State v. A.N.J.
ANJ (12 years old) pleaded guilty to child molestation. Almost immediately, and after learning the consequences of a guilty plea in this situation, he tried to withdraw his plea. This case, essentially, involves an admonishment of the Public Defender system.
ANJ was accused of molesting a 5-year-old. The trial court appointed a public defender. Under the contract, the defender was paid a flat rate of $162, but expert fees had to be paid for by the defender. I don’t know how often you hire experts, but it is not uncommon for the retainer to be $4,000. Given the number of cases a public defender can handle, you can see the issue here. In fact, “Under recent revisions of the rules governing attorneys’ professional conduct, it is now unethical for an attorney to sign a public defender contract to deliver public defense if the contract requires the attorney to pay for conflict counsel, expert witness, or investigative costs out of a lump fee. RPC 1.8(m).”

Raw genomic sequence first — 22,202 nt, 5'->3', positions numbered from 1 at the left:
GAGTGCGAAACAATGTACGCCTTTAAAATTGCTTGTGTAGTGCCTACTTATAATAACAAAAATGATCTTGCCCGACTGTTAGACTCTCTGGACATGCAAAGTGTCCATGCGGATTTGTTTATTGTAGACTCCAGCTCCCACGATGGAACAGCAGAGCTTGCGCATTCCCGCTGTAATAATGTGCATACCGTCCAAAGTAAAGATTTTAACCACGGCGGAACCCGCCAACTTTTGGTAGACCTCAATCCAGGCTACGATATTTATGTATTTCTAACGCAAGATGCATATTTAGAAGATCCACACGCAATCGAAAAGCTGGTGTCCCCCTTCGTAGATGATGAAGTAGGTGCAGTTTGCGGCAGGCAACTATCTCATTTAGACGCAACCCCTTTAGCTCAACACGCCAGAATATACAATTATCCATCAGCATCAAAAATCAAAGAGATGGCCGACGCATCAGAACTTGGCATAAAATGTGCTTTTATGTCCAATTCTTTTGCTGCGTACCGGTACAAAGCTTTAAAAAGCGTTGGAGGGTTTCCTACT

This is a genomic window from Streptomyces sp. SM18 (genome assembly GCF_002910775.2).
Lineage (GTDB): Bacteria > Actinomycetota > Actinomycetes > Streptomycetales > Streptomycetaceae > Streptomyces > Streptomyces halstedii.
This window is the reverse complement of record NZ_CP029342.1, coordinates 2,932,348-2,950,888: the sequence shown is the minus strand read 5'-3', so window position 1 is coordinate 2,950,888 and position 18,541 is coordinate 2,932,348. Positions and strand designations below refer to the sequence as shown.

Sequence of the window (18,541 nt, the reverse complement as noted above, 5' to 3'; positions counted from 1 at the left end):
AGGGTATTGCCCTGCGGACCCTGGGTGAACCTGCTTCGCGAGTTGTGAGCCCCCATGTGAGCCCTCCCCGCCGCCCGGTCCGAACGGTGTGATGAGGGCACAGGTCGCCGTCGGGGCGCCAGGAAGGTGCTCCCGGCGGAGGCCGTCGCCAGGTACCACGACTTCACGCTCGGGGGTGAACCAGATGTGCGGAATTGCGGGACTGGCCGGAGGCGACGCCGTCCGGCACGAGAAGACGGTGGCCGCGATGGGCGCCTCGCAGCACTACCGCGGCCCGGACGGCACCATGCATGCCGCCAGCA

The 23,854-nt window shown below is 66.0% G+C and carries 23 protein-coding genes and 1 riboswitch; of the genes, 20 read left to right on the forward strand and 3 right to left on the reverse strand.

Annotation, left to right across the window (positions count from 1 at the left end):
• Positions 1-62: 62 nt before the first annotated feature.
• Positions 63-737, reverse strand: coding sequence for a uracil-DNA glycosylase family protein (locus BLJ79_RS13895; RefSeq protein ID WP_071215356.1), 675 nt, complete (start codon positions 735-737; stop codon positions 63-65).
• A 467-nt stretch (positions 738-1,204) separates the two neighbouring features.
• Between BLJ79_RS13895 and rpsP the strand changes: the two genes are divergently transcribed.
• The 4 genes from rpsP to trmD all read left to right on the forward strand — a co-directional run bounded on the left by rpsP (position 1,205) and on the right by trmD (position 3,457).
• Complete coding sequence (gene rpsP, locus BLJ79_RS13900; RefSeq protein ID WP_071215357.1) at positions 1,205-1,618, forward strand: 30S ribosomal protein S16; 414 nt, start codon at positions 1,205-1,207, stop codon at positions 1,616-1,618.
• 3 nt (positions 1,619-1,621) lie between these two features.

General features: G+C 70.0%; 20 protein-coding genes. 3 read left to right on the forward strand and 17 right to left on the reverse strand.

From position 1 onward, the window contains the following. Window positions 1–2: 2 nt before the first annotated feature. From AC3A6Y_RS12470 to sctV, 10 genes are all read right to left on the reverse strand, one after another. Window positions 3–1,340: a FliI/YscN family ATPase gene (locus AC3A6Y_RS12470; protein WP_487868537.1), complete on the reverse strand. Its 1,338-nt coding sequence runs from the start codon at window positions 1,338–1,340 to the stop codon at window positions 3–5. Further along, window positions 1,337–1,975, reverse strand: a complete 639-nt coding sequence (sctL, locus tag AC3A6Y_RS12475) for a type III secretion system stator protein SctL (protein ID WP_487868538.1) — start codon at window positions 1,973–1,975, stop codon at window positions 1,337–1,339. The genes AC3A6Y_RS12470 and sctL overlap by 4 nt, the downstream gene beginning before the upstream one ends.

In a case of such import, the overloaded PD didn’t do an investigation, met with the client only briefly, and never contacted the witnesses (only trying once). There were no requests for discovery and no motions filed.
When the state offered a reduced charge under SSODA, the PD only briefly explained the implications of the plea, saying he would have to register and couldn’t own a firearm. He told the family that the charge could be removed at 18 or 21 (sex offenses don’t roll like that, they stick):
[The Public Defender] also initially submitted a declaration in support of A.N.J.’s motion. He acknowledged he had done no investigation, that he had not read the plea agreement to A.N.J. or had him do so, and that he had told A.N.J.’s parents that he “believed” the convictions could be removed from A.N.J.’s record when he turned 18 or 21.
The court reversed on the misinformation to the client, which is ineffective assistance, as well as the failure to inform ANJ of the elements (specifically, sexual gratification, which, given the age of all involved, could very well be missing).
Finally, of particular note on the ineffective assistance:
However, we hold that if a public defender contract requires the defender to pay investigative, expert, and conflict counsel fees out of the defender’s fee, the contract may be considered as evidence of ineffective assistance of counsel. We further hold that depending on the nature of the charge and the issues presented, effective assistance of counsel may require the assistance of expert witnesses to test and evaluate the evidence against a defendant.